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asterisk in variable names or bash-style "wildcard" iteration through variable names

 
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Hello CodeRanch,

I am learning about multi-linked lists and graphs and I was thinking about how to implement a multi-linked list where each node had a variable number of pointers.  However, after thinking about writing a boolean exists(pointer) method, I realized that I couldn't iterate through some numbers of variable names.  

Psuedo-code:



But I realized this was a bash-style method, not Java.  However- in looking up pointers, this geeksForGeeks article repeatedly uses asterisks in variable names.  I am having a hard time finding any information as to why this is done or what it means- does anyone here know?

Thank you,
Casey
 
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Casey Jayne wrote:. . .. . .

Please shorten that toSee the old Sun Style Suggestions. The sort of names with $ and * and {} in can only be used in Bash, etc.
 
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First of all, Java does not have "pointers". Despite the fact that it has a "NullPointerException". Java works with references, and while you can use pointers to reference stuff, references themselves are not pointers in Java.

A multi-node list element with named "pointers", however, is not a good fit for Java. It could be done in several ways, including having the list node paired with a Map of named references, but that's a bit of overhead.

More commonly one would have the node associated with an object array and use integer value indexing. You could then use a Java Iterator, a for-each, or one of the newer language constructs to pass over the array's elements.

You could also associate a List node with a Collection. Which is what the Node-with-Map solution I iniitally suggested does.

Then again, you can do a lot with binary and trinary trees and simply use an existing library.
 
Casey Jayne
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Tim Holloway wrote:First of all, Java does not have "pointers". Despite the fact that it has a "NullPointerException". Java works with references, and while you can use pointers to reference stuff, references themselves are not pointers in Java.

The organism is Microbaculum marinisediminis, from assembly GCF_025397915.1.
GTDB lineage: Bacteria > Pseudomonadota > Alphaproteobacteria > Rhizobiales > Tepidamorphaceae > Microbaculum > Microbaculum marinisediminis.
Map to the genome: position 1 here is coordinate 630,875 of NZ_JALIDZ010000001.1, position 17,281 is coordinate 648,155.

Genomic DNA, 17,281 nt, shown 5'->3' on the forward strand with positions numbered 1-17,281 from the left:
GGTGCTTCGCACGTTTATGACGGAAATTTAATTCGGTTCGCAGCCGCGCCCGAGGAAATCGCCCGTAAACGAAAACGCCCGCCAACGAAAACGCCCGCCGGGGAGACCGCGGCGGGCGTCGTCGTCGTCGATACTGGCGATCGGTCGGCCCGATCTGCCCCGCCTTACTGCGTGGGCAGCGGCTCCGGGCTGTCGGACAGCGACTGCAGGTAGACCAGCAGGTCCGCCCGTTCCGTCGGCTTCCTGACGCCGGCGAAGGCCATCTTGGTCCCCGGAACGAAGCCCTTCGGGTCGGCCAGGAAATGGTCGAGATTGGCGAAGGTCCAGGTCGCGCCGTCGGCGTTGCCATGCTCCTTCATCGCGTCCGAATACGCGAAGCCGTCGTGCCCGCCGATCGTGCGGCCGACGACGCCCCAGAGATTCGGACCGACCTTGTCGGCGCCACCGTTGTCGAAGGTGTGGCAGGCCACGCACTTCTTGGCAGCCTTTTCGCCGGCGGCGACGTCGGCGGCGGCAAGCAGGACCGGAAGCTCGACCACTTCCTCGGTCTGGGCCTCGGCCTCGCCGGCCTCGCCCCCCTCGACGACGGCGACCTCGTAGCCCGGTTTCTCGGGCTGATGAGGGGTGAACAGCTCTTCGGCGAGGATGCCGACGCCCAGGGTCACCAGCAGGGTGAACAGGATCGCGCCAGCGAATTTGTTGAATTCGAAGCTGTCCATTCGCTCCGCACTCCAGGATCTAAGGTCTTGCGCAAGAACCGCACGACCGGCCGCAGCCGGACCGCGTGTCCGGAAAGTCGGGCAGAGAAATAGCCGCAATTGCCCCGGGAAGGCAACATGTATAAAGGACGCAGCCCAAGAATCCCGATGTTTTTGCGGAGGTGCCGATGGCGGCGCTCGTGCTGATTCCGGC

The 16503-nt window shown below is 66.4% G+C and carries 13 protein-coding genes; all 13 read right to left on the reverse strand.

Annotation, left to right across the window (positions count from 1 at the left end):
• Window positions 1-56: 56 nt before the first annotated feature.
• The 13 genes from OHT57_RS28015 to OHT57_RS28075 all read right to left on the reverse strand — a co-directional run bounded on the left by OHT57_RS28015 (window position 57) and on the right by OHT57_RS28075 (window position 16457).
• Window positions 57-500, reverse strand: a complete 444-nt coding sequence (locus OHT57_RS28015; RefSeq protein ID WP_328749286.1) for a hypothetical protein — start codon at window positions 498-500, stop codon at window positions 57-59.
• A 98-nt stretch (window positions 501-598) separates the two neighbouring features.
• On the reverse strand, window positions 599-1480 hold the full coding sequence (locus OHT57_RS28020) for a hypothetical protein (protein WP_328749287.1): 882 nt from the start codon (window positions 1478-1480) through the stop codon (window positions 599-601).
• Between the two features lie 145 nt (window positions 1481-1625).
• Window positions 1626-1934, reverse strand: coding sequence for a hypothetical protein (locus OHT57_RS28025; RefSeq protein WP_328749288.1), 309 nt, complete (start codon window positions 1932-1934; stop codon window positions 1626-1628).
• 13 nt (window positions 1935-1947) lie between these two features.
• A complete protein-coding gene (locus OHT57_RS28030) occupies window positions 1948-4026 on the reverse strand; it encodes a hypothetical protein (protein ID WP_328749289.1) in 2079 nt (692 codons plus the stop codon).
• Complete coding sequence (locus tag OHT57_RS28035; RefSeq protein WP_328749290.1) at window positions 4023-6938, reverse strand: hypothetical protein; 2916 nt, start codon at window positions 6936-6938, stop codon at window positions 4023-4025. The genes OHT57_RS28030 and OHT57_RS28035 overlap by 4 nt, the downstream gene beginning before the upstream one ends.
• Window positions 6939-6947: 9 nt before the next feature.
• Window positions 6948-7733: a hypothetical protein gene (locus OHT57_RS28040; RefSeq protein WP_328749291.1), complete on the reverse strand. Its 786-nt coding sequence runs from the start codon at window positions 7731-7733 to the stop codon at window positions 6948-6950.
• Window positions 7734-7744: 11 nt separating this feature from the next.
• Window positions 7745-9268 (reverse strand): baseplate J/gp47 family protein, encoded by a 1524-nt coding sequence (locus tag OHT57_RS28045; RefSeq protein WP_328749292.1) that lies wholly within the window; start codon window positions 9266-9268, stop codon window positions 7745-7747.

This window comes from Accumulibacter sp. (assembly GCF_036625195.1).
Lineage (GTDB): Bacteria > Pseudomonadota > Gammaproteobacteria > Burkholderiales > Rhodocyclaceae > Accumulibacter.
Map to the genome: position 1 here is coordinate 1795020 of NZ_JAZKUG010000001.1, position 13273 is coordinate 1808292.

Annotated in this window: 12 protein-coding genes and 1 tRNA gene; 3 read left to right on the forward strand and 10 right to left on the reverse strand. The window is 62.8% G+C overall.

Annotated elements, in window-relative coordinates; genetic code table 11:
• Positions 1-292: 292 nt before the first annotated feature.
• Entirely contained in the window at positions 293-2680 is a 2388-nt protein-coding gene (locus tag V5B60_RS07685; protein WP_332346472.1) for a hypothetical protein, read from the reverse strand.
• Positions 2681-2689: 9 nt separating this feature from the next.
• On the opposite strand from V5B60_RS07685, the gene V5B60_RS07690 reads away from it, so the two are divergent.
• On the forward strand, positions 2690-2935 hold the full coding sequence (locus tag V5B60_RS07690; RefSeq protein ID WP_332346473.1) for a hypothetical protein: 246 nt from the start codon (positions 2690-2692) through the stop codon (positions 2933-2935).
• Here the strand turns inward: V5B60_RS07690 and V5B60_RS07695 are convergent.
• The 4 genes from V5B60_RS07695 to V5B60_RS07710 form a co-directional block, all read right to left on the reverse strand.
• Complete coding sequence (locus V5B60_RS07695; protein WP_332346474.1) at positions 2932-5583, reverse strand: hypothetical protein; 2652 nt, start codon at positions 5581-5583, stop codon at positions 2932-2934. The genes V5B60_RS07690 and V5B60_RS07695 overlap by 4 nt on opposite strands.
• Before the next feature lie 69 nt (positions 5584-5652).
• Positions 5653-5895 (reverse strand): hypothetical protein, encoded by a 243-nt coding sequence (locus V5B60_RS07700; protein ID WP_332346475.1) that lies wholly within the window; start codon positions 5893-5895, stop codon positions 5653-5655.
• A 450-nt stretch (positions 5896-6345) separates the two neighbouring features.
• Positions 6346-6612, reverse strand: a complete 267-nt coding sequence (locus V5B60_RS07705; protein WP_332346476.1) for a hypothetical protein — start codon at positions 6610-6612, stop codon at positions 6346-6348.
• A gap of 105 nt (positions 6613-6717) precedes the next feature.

Thank you for clarifying. Our professor calls the references pointers, but I didn't realize this was not great terminology for expressing the utility.

Tim Holloway wrote:
A multi-node list element with named "pointers", however, is not a good fit for Java. It could be done in several ways, including having the list node paired with a Map of named references, but that's a bit of overhead.

More commonly one would have the node associated with an object array and use integer value indexing. You could then use a Java Iterator, a for-each, or one of the newer language constructs to pass over the array's elements.

You could also associate a List node with a Collection. Which is what the Node-with-Map solution I iniitally suggested does.

Then again, you can do a lot with binary and trinary trees and simply use an existing library.



Thanks for explaining that- we aren't allowed to use any existing libraries except java.IO, so we have to build our own structures.  I'm curious how a multilinked list could use an integer array, do you mean so that each array element held the number of pointers/links for the associated nodes?
 
Tim Holloway
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Here's an example of why a "reference" isn't necessarily a pointer.

On the original Macintosh OS, objects were accessed via "handles", not pointers. A pointer, strictly speaking, is an absolute memory address - or in some cases, a displacement from an absolute base address (like in the 80286 segmented memory architecture). Handles were actually pointers to pointers and they made it possible to easily compact memory since you could move the object around and change the handle's contents without changing the value of the handle itself, thus making the memory movement transparent to the applications. You can also use short handles to long pointers, relative handles, hash pointers and many other tricks. In the JVM, any of those schemes would be acceptable, since the actual implementation is internal to the JVM and not reflected in explicit primitive values in Java code. You cannot, for example, do pointer addition or offsetting in Java like you can in C. The closest you can get is an array index, and that requires an array (which is an object, and thus located via a reference!) and a valid array index value (>=0 and < array.length).

If I know the number of integers a given node will host, I can simply say "myNode.reserveSlots(n)" or node constructor where slot allocation is implemented as "this.slots = new Integer[n];" and then I'd know how many slots that node supported, since it would be the node's "this.slots.length" property. If I wanted a dynamically variable number of slots, I could define slots as an ArrayList and use its length() method (note that length of an array is a property and not a method call, unlike ArrayList).
 
Casey Jayne
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Thank you, Tim, for that explanation- it helps a lot.  I think it will take me awhile to understand fully but I'm going to flag this to keep referring to as I'm working with them.  
 
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